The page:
Anti-Nkrumah Agenda On Full Display, As BoG Scraps GHC 2 Notes

The Bank of Ghana in a shocking announcement today, says it will withdraw from circulation the GHC 2 notes that bear the bust of Ghana’s founder, Dr. Kwame Nkrumah. 

In what may have rekindled widely-held suspicion that the Akufo Addo administration is using the central bank to consolidate its alleged agenda to erase the historical significance of Dr. Nkrumah, the move of the plans of the BoG will see the dearth of the only currency note that exclusively carries the bust of Dr. Kwame Nkrumah. 

The others feature him alongside the controversial “Big Six”.

In explaining the rationale for scrapping the “Nkrumah Note”, the Governor of the BoG, Dr. Ernest Addison, during a monetary policy press conference today, (September 27, 2021) claimed that the GH¢2 notes will be replaced by its respective coins because it tends to wear out easily

“Both the GH¢1 note and the GH¢2 note would eventually be phased out because they are not cost-effective in terms of the printing cost…Notes that circulate very widely and they come back very torn and soiled and they are very difficult for our currency processing machines to process them,” the BoG Governor explained in the weirdest way possible. 

He continued: “You will recall that this is a note [GH¢2] that was issued as a commemorative note. So commemorative notes are not notes that you continue to print and therefore what we have done in the last two years, is to introduce the GH¢2 coin and you would expect that eventually, it would more or less play the role that the GH¢2 note is playing.”

It is unclear if the proposed GHC 2 coin will maintain the image of Dr. Nkrumah as critics question the targeting of the GHC 2 notes because it appears to hardly widely use as the other notes and thus could not be the main culprit to currency wear and tear.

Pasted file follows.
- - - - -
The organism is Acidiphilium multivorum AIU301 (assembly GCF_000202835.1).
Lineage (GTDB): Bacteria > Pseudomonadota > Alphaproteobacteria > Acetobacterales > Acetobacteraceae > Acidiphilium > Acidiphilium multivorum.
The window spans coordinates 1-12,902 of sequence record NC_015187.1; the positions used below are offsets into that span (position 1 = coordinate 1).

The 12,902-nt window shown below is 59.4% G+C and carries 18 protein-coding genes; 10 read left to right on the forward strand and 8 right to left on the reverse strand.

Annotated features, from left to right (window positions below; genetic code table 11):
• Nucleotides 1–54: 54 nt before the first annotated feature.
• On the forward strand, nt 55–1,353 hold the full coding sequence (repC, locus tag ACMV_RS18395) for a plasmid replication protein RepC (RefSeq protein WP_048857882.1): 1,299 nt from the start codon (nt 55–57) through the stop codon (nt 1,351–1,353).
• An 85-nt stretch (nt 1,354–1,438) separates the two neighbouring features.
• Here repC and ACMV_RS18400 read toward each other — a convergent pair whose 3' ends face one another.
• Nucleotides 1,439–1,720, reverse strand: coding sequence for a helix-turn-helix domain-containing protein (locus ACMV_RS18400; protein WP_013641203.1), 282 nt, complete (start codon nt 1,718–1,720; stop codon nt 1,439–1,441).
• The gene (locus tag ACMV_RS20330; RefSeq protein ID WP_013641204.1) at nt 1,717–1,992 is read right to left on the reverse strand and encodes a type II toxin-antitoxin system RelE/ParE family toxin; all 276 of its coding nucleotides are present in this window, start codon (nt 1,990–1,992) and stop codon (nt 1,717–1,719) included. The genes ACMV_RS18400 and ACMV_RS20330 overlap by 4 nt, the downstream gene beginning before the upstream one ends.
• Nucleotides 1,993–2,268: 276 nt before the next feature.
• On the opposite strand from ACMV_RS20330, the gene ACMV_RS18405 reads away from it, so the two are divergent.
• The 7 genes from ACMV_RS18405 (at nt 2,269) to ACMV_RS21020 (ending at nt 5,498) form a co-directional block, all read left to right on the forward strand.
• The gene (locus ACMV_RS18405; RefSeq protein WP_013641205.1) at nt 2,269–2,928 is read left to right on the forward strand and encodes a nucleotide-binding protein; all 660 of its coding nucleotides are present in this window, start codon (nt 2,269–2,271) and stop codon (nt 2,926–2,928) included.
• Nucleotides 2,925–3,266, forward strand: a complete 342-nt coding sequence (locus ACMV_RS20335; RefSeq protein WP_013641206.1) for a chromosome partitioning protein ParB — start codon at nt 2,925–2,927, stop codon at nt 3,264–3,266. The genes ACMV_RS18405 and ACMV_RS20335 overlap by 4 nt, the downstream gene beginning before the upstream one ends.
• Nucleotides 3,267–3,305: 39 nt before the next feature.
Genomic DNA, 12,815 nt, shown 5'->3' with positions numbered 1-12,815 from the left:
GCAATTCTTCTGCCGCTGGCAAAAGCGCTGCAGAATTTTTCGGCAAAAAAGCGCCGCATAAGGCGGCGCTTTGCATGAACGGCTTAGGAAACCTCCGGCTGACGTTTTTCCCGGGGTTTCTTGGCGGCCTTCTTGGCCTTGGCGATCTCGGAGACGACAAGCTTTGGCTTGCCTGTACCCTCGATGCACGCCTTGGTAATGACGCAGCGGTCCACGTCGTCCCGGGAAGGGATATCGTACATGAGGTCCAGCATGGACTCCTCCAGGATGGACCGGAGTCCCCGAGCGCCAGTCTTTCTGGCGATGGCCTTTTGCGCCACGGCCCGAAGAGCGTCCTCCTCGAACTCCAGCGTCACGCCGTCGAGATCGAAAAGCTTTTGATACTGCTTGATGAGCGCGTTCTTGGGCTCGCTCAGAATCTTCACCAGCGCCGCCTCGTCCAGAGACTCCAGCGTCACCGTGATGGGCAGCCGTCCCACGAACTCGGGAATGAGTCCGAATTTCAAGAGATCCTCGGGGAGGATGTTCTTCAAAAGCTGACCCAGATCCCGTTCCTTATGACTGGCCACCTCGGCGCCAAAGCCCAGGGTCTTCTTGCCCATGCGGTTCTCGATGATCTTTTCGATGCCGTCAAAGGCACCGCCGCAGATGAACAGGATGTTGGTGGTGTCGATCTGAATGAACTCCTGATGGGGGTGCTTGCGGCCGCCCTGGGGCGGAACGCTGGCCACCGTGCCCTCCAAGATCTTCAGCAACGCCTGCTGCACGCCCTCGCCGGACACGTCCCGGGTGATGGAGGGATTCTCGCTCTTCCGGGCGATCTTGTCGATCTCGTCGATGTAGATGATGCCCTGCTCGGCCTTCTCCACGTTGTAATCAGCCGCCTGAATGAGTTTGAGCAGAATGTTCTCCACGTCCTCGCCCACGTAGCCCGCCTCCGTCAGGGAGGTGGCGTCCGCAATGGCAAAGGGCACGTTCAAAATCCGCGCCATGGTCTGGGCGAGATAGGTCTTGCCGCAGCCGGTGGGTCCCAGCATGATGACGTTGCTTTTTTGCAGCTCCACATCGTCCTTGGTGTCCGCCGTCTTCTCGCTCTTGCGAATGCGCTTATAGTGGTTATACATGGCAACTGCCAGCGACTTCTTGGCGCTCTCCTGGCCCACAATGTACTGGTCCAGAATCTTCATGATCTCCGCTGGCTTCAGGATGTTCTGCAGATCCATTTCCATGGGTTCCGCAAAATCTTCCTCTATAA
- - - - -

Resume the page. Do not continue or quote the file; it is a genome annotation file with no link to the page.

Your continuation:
The curious explanation feeds into the posture of the Akufo Addo administration which has been accused of historical revisionism to suppress the fact that the main spearhead that secured Ghana’s independence in 1957 was Dr. Nkrumah.

Earlier in 2018, President Akufo Addo has caused the Jubilee House to issue a statement announcing that it will scrap September 21 Founder’s Day dedicated as a public holiday to mark the birthday of Ghana’s first president, Dr. Nkrumah.

 Instead, the Akufo Addo-led government had proposed August 4th, saying it was a more appropriate date and must thus be referred to as Founders’ Day instead of the earlier version. The attempt seeks to insert the Big Six that included President Akufo Addo’s father Edward Akufo Addo and his uncle, Dr. J.B Danquah.

Dr. Danquah for instance has been cited in many historical records instigating against the planned independence of Ghana by Dr. Kwame Nkrumah. Therefore, history critics argue that he and a few others on the Big Six list being probed by the current Akufo Addo administration do not deserve to be celebrated as founders of Ghana.

September 21 of every year was declared by Ghana’s late President Prof. John Evans Atta Mills in 2009 as Ghana’s Founder’s day and has since been celebrated as observed as a national holiday. 

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